Charisma and Letter Writing: The Case of Peronist Correspondence

Sunday, January 8, 2012: 8:50 AM
Chicago Ballroom A (Chicago Marriott Downtown)
Donna J. Guy, Ohio State University
While charisma and personalism have been terms used to denote populist leaders all over the world, Peronism has been particularly cited as a case where leaders’ charisma led to obsessive loyalty, one determined by the goals of the leaders, but rarely by followers. This paper intends to explore the classic definitions of charisma cited by sociologists, political scientists, and historians, to ask several questions: 1) Can followers affect the charismatic relationship; 2 Can charisma be a two way street and 3) how does the process of writing to powerful figures help invent fictive bonds that have often been described as charismatic.

The case of Peronism is particularly intriguing, as this political movement formed by Juan Perón during his two administrations (1946-55) (1973-74) has often been termed personalistic and charismatic without really distinguishing between the methods of elected officials (Juan) and office representatives of the president (Eva). Collections of letters from everyday people to the Perón’s demonstrate distinctive uses of correspondence to promote the desires not only of the leaders, but also the followers. Furthermore, many of these people proved to be quite effective at soliciting favors at various times.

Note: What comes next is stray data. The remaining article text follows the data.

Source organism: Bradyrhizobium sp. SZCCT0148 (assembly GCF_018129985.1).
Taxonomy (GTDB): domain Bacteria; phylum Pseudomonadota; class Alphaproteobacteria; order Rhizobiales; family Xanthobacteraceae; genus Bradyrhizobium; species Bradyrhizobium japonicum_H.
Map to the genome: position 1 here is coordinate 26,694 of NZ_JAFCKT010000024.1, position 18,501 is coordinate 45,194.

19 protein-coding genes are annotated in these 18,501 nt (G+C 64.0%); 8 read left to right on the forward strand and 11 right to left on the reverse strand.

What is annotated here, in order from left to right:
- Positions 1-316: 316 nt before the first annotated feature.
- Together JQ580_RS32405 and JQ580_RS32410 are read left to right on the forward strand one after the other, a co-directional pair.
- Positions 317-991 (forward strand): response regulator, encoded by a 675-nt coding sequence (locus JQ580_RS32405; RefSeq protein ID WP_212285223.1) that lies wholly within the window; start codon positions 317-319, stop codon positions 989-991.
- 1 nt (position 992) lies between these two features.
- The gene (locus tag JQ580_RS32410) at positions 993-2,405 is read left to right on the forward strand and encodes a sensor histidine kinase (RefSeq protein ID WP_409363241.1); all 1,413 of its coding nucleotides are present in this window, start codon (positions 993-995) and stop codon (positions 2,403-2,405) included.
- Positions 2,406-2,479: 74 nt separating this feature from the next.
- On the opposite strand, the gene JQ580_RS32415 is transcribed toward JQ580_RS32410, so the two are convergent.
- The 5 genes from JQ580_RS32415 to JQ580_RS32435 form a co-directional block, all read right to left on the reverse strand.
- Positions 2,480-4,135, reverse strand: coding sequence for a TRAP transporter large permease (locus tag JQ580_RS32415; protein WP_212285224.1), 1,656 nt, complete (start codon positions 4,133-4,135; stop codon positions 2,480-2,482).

The letter writing is important also because despite military interventions and dictatorships that plagued the period from 1955 to 1973, only the Peronist party has been able to rule Argentina without military intervention since 1983. How has this happened and what role does selective memory, including notions of the charismatic, play into these resilient bonds that survived the destruction of a generation of youths and turning Peronists into pariahs.